Nebraska – 80,000 sandhill cranes meet here

By | Category: Travel destinations
sand hill  cranes

sand hill cranes

There are just a few bedside lights flickering on in the small cities of central Nebraska in early March. Most folks are still asleep in the predawn darkness, but I’m awake, (although bleary-eyed,) bundled up in many layers, gearing to see an incredible sight. Those in cars passing by on the interstate probably have no idea that there are a half million winged creatures just a few miles away, stirring and getting ready for their day. Later in the day, they may not even notice the corn fields on either side of the highway, filled with majestic blue-gray cranes feasting on leftover corn.

This is the epicenter of sandhill crane spring migration – about 500,000 stay here for six week stretches, from late February to mid-April each spring, to fatten up on their way north to their summer homes in Canada, Siberia and Alaska. The Central Platte River Valley, a 75-mile stretch from Lexington to Chapman in south-central Nebraska, is where the four major flyways converge. This is considered by many, including renowned animal behavior expert Jane Goodall, to be one of the top ten animal migration spectacles in the world. Besides cranes, there are millions of ducks, geese, trumpeter and tundra swans and other waterfowl and shorebirds migrating through this Central Flyway. Indeed, eighty percent of the world’s sandhill cranes come up from Mexico, Texas and New Mexico to enjoy a long respite in this ancient instinctive migration staging ritual.

the birds come in ones and twos. Then tens and hundreds and thousands.

the birds  – not just cranes – come in ones and twos, then tens and hundreds and thousands.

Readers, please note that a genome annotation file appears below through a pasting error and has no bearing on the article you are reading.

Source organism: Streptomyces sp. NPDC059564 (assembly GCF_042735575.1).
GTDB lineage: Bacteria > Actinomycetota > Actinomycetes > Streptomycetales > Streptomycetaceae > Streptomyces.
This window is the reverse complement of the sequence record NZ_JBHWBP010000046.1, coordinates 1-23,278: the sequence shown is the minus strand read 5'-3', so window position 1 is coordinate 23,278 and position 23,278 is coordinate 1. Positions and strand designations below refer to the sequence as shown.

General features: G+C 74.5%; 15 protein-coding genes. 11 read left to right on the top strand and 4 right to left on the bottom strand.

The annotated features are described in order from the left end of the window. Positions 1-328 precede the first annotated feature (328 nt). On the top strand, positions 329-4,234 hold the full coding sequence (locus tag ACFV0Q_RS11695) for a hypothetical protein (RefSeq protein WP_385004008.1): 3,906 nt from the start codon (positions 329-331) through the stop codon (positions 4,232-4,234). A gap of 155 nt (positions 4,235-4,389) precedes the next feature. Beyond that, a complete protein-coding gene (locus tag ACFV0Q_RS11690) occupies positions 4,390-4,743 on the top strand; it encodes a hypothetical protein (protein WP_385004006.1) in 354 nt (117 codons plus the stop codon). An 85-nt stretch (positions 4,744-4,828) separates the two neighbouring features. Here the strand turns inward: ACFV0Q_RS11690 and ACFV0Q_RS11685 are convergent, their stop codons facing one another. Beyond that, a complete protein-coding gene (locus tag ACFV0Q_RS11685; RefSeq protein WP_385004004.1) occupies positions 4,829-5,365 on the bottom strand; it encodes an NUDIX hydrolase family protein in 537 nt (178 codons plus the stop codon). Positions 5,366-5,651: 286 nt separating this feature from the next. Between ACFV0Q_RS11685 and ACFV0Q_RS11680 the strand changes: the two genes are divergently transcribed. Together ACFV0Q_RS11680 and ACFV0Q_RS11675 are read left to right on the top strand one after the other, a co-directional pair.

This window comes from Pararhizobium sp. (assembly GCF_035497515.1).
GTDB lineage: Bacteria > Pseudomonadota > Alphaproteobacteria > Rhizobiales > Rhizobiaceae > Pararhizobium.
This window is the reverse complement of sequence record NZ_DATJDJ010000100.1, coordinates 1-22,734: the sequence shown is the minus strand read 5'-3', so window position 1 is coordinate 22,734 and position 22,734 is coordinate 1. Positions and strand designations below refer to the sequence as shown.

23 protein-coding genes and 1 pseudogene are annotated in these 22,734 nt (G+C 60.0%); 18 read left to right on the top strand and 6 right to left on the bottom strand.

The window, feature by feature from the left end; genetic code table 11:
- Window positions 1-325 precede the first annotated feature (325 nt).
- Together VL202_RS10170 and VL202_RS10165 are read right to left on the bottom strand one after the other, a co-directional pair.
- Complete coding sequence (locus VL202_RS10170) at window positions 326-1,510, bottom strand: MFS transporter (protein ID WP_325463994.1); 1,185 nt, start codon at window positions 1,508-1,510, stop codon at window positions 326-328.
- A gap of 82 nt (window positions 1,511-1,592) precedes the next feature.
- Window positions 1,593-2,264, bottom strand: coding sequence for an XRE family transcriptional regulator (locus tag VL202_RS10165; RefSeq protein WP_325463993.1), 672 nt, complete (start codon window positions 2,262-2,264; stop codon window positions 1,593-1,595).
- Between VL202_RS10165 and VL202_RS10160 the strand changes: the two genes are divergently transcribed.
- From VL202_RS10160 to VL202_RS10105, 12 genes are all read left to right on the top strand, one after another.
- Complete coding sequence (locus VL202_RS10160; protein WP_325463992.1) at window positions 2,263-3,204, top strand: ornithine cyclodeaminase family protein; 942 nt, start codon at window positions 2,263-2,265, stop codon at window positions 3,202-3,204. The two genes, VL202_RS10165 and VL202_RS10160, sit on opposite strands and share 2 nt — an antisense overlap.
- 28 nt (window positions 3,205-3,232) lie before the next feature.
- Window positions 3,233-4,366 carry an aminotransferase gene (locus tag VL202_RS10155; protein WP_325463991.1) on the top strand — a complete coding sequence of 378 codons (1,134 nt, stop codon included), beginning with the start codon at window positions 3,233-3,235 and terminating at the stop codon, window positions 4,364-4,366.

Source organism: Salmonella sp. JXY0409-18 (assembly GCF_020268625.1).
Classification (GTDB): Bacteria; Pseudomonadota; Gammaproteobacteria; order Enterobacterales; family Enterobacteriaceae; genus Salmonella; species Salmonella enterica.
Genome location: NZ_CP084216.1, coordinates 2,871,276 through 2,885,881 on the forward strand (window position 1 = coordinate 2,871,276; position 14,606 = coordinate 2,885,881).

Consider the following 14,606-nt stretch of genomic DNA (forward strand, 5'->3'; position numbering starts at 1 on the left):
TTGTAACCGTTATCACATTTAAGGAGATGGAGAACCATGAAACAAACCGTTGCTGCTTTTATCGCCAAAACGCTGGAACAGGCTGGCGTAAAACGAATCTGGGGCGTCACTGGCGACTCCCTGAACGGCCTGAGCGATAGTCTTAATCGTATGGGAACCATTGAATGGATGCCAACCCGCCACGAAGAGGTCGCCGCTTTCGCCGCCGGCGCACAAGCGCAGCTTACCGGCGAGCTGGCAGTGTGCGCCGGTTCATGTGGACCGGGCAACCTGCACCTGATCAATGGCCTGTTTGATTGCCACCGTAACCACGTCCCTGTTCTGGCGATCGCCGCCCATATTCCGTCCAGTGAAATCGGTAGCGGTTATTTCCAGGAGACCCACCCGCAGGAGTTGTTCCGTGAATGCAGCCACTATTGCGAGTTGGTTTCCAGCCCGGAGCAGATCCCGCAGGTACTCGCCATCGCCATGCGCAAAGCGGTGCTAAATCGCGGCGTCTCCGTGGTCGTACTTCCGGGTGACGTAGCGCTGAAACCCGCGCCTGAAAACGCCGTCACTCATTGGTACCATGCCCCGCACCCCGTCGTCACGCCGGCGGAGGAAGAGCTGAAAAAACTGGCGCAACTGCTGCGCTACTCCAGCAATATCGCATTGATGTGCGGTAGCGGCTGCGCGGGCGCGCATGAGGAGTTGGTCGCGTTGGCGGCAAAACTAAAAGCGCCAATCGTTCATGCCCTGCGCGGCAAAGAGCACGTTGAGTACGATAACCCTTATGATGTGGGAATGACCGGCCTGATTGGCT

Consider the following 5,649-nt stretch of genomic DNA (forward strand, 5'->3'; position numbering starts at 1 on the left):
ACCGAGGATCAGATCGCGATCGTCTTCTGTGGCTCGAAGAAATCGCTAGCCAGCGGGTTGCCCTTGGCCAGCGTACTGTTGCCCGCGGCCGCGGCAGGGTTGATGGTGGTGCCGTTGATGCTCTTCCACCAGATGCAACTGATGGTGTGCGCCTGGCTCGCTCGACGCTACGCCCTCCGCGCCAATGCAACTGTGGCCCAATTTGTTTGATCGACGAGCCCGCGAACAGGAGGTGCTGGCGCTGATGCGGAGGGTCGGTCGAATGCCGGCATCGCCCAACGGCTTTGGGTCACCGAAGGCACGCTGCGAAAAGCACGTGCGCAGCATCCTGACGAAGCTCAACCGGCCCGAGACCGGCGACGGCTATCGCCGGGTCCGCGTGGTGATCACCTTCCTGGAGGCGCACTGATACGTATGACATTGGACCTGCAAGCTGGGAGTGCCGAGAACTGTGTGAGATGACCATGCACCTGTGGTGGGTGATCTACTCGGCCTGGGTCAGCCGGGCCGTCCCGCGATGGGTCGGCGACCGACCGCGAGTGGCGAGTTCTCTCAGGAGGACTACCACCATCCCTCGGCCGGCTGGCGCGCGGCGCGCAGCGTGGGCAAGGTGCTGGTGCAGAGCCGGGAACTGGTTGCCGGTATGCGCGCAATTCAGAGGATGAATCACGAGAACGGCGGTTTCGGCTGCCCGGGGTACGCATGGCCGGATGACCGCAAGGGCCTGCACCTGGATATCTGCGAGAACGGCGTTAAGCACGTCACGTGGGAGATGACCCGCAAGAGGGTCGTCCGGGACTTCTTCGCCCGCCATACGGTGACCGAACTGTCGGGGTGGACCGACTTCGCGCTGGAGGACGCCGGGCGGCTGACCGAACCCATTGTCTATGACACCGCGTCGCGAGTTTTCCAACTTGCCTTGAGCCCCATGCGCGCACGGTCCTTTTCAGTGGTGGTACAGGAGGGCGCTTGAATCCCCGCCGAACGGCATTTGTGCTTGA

The cranes have been coming here for at least ten thousand years, scientists estimate, to breed and feast in the area of the North Platte River. The river is termed a “braided river,” due to its shallowness and resulting twisted sandbars, offering protection from predators for the enormous cranes, standing some 32-47 inches high, yet only weighing about 7-14 pounds. Gray-blue, with a bright red spot on their heads, their wingspan measures an impressive 5-6 feet across.

It’s late March, and the cranes started to arrive mid-to late February. They’ll be gone by mid-April, so this six-week period is very busy, for the birds and for those who flock to the region to view them. There are two riverside sanctuaries where observers can best see the enormous numbers of sandhill cranes (and hopefully, some of the much less populous whooping cranes) rise up from their evening river havens in the early dawn, heading for the endless corn fields surrounding them to feast on corn that missed the harvesting machines. At sunset, spectators come to watch the cranes returning from their day’s work back to the river – first in drips and drabs, two or six or ten at a time, then, twenty, fifty or more, beating their wings madly and somehow, landing as lightly as a parachutist onto a sandbar. There are also blinds (unobtrusive observation cabins) at nearby Fort Kearney State Historical Park from which daytime viewers can watch the cranes feeding in the corn fields from a closer distance.

the birds begin to congregate

the birds begin to congregate